Viral Skeptic Bike Test
Gearbox Is Going Viral
Viral Bikes is a new brand built from the ground up by a man who is no stranger to the bike world. It’s the brainchild of engineer Steve Domahidy who was the co-founder of Niner bikes, Factor road bikes and Domahidy Designs. He also built the CVA suspension design that Niner bikes still use today. When Steve sat down at the drawing board, he obviously wanted to create something different, as evidenced by the test bike we received. It’s not your typical hardtail. In fact, it’s about as far from typical as you could get without adding an electric motor.
Steve has some very simple, albeit lofty, goals. He wants to design bikes that address even the smallest concerns of every rider. That may be why Steve decided to chuck his derailleurs to the side of the trail and build a bike around what might be the most heavily engineered drivetrain system we’ve ever tested.
WHO IS IT MADE FOR?
The Skeptic is the only bike currently available from Viral, but it’s designed to handle a huge cross section of riders’ needs. The hardtail frame is designed with a geometry that’s not quite cross-country but not quite enduro, either. It’s slack enough to handle some of the gnarlier lines on any trail but doesn’t give up any pedaling prowess thanks to the 0 inches of rear-wheel travel. That said, though, the bike is built with confidence-inspiring geometry and enough flex to keep it comfortable on long rides.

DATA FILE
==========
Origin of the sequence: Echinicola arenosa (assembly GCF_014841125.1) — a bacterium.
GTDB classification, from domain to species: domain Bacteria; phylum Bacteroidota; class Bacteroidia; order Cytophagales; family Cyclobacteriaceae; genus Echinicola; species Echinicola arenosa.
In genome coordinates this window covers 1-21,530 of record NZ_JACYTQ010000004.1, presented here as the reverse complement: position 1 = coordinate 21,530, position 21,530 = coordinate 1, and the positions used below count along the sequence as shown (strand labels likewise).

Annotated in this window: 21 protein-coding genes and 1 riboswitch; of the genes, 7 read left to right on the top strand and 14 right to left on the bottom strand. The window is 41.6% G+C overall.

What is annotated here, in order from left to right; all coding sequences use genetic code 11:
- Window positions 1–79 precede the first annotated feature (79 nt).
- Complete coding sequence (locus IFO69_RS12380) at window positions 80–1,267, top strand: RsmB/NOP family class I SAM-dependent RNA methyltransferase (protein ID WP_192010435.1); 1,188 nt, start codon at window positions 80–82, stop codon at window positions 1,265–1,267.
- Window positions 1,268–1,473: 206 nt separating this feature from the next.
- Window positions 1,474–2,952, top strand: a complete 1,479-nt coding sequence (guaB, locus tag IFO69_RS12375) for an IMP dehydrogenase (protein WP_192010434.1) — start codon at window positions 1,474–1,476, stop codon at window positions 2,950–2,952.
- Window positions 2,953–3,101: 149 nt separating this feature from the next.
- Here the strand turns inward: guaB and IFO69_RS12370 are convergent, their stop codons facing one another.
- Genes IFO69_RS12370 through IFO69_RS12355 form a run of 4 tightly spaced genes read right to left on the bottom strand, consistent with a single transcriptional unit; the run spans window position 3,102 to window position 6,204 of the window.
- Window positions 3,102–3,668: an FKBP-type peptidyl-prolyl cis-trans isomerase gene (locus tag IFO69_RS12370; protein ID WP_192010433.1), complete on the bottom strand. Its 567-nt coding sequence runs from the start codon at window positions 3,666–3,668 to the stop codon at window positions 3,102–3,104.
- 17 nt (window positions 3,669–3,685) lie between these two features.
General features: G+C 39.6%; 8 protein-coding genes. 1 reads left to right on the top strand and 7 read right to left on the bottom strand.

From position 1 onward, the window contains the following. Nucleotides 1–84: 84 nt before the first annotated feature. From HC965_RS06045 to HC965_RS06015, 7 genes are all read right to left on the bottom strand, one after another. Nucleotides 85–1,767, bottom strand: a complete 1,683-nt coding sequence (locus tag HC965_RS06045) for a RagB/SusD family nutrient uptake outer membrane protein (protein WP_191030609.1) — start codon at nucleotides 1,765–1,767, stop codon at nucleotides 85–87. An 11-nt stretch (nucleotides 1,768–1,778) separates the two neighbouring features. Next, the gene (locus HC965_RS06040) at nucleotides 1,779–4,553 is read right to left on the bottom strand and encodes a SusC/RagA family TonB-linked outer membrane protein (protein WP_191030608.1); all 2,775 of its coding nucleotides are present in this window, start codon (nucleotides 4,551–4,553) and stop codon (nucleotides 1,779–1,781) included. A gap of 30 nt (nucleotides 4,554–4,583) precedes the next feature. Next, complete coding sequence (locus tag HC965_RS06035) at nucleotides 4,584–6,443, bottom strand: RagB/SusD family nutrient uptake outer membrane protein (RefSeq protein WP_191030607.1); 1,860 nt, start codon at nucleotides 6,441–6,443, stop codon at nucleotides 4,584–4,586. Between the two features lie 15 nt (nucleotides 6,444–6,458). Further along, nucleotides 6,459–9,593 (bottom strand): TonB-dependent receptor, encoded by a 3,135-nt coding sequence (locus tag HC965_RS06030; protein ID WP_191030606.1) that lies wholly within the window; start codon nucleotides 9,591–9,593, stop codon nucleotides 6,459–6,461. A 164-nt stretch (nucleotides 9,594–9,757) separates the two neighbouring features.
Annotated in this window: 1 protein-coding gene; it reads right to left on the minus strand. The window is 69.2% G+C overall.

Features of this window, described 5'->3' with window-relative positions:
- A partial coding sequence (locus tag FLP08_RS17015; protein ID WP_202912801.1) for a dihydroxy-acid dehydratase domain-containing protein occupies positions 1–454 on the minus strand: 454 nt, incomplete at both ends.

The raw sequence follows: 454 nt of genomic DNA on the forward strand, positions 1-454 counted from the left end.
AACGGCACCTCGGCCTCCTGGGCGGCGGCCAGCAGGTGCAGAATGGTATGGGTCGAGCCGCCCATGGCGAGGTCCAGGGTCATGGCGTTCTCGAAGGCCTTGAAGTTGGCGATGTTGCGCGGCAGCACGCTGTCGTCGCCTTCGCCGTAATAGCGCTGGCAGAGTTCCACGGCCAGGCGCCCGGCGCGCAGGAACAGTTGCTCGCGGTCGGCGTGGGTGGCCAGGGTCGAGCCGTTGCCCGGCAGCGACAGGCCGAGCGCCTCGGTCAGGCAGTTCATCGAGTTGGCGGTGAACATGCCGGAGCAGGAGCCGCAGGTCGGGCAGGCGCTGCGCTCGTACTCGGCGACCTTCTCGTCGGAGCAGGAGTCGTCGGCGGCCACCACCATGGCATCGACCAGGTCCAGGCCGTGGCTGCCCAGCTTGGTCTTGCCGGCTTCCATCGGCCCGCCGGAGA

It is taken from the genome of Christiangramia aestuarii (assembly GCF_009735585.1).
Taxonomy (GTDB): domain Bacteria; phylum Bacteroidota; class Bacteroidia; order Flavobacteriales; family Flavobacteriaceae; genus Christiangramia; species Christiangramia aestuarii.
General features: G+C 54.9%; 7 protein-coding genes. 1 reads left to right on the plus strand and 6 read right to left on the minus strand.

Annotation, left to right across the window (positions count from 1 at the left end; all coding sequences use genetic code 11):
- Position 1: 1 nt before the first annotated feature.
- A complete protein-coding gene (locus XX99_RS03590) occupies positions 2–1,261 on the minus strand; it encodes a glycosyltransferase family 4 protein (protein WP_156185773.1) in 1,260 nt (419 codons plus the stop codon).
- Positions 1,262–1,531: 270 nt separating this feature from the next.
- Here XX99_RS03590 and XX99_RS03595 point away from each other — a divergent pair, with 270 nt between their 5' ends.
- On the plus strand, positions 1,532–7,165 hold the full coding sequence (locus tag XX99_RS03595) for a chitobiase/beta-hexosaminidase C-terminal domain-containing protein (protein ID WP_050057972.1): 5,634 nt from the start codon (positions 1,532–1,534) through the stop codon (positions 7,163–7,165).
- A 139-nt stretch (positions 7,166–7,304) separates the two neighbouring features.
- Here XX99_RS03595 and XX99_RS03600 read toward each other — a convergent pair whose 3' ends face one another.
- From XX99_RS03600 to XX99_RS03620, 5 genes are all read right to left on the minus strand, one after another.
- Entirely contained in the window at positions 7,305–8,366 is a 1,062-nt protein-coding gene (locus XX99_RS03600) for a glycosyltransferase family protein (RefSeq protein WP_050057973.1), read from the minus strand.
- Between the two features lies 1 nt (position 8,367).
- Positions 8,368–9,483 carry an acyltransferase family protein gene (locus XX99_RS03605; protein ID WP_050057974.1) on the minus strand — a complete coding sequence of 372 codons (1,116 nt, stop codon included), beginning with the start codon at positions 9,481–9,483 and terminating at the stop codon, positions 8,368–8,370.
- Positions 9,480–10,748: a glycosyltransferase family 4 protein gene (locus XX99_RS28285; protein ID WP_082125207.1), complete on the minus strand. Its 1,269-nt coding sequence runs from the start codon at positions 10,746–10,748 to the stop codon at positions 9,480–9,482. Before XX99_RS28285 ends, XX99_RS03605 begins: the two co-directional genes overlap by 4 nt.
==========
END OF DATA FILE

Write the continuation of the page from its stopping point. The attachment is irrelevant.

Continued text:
Attention to detail: Viral builds a bike with the same attention to detail as you’d find in a high-end, fully custom bike. They also build them in stock sizes, but don’t skimp on the trick little features that give it that cool factor.
WHAT IS IT MADE FROM?
Viral builds this frame from titanium, top to bottom. The bike comes with a custom-built plate where the crankset would normally go, with mounting hardware to mount the Pinion gearbox. With the Pinion transmission mounted, the bottom bracket is connected to a Gates belt-drive system, which resembles a single-speed setup more than a geared drivetrain.
More attention to detail: The welds are neat as a pin, the hard- ware is well thought out and the features work well together. The adjustable dropouts make a perfect match with the belt-drive gear system.
The frame is built with attention to detail that’s immediately noticeable, especially if you understand those details. The welds are neat as a pin, and the alignment is right on the money, according to our digital calipers. The paint job is flawless and eye-catching, especially in the sunshine when the metal flake shines through. The Skeptic uses a combination of internal and external routing that keeps it looking streamlined and easy to work on. For example, the dropper-post routing comes out on the drive side of the seat tube, a detail that many would miss, but it means the cable will never rub a hole in the beautiful paint job.
WHICH COMPONENTS STAND OUT?